What proportion of Chinese students attend your independent and public schools? And how has the market changed over the last few years?

In 2019, 50% of our international students were from China compared to less than 10% in 2016. While it’s true that we saw growth in many existing and several new markets over that period, none was so strong as that from China.

When did you start first realise that there might be an opportunity to attract Chinese students to independent schools and summer schools in the UK?

Since the early 2000s, we have had a good number of Hong Kong students every year but in spite of the best efforts of those Hng Kong-based agents to penetrate the mainland Chinese market, we didn’t welcome our first Chinese students until 2014.

How did you approach the market?

In the first instance, we were approached by the Bristol-China Partnership (now known as the Bristol & West of England China Bureau) to host a small group of friends and relatives of one of their Chinese staff members who was also a Post Graduate student at the University of Bristol. This turned out to be a very positive experience for all concerned and was repeated the following summer with a much larger group. At that point I realised the growth potential for student recruitment from China.

How did you find someone to work with in China?

We received another local contact from the Bristol-China Partnership, a Chinese lady with a background in Finance but with great entrepreneurial spirit and skills who had recently moved to Bristol to accompany her son, who had taken up a place in Clifton College Prep School. We immediately agreed to work together on the recruitment of Chinese students for our summer schools and state school integration programmes and I’m delighted to say that we are still working together and had great success up until Covid-19 struck.

At around the same time in 2015, we were talking to a student marketing company about how best to access the Chinese market from an in-country perspective and they recommended that we engage a full-time bilingual Sales Representative who we trained in the UK and then deployed in China to contact and pre-select educational travel agents on our behalf.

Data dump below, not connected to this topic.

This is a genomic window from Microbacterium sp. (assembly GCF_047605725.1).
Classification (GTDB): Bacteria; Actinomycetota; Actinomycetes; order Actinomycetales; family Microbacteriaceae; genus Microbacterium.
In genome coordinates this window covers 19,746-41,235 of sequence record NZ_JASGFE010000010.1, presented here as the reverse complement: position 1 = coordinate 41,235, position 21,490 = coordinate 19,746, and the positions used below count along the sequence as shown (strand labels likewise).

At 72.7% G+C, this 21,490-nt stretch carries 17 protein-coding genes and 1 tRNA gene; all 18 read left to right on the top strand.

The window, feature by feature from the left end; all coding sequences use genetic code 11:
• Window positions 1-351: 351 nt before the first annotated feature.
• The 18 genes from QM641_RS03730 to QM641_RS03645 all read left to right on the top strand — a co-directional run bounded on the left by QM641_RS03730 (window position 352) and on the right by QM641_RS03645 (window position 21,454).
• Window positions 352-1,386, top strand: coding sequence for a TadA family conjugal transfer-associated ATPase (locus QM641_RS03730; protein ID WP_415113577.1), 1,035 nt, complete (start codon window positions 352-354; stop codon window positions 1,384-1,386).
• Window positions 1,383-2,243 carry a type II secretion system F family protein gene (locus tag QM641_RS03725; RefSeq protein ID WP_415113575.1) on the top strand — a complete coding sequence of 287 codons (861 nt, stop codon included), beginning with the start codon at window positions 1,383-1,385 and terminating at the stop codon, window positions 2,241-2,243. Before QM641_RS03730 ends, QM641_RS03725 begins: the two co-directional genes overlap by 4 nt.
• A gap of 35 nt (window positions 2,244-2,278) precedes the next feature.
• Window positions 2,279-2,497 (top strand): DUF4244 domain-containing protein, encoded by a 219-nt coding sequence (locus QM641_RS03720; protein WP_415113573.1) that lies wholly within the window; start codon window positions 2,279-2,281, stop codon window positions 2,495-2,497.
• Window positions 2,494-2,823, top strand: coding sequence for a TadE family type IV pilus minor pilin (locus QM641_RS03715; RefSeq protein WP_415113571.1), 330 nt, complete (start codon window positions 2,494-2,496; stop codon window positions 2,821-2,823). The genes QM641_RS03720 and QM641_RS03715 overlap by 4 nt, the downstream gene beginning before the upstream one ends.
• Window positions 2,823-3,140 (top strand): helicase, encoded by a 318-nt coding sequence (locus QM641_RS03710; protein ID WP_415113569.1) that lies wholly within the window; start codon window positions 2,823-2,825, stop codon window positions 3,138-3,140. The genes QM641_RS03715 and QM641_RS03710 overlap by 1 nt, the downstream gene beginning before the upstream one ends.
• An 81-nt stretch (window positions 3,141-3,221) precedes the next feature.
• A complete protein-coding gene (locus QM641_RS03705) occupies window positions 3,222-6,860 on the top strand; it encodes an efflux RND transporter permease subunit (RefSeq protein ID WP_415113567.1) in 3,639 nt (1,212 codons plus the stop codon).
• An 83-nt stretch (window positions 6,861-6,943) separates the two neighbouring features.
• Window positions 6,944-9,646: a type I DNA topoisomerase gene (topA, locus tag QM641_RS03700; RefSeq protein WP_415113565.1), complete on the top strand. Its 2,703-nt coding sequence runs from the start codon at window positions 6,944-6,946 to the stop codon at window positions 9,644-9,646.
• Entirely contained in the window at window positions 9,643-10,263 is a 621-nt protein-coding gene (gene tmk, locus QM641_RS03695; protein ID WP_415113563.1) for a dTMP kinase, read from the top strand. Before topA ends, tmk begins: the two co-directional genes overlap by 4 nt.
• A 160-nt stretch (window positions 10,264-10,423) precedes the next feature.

You visited China for 30 days/year for several years to build contacts; how did you plan your visits and decide who to meet?

Yes, that’s correct…so from 2016 – 2019 I visited China two or three times per year in order to meet and consolidate existing relationships and to forge new ones with agents who had been pre-selected by our local representative (ie vetted to meet certain criteria that qualified them as having good potential to deliver students to our portfolio of programmes). Our local rep was responsible for the itinerary for each trip including accommodation, ground transportation and flights but in some cases these costs were borne by the agents that we were meeting since I would be required to visit schools and universities together with the agent and often give a presentation to Senior Management Teams, English teachers, students, parents etc.

What are your general experiences of working in China? What were your biggest challenges?

I must say that despite the extensive travel involved and the somewhat repetitive nature of visiting schools and giving presentations, I have really enjoyed all my trips to China and I have been made to feel extremely welcome wherever I have been. And I have eaten some of the most delicious food I’ve ever had anywhere. On the few occasions that I have travelled alone in China, I found the language barrier the biggest challenge…especially with taxi drivers!

Can you tell us about guanxi and how it has affected how you work with the Chinese?

Guanxi is a Chinese term meaning “networks” or “connections” that open doors for new business and facilitate deals. Understanding this concept and how to implement it within the context of student recruitment has been fundamental to our success in developing China as a market. Having a basic understanding of Chinese culture and demonstrating this understanding and your respect for the ways in which things are done through the way you behave yourself in everyday situations, and in the way you do business, is key to creating the guanxi from which successful and long-lasting business relationships and partnerships develop.

What are the most important factors in attracting Chinese students in the age of Covid-19?

The most important factors are showing empathy and understanding for the concerns that students, parents and agents have surrounding safety and security issues, and then being able to address those concerns with tangible solutions. Students want to study abroad and many would be prepared to take the small risk involved currently but parents are the ultimate decision makers since they are financing it and they won’t take any risks where their children are concerned. Consequently, we have to satisfy the parents that not only will we provide an excellent educational experience for their children but that we can also guarantee their safety and well-being. We need the external factors such as transportation and visa processing to be available too.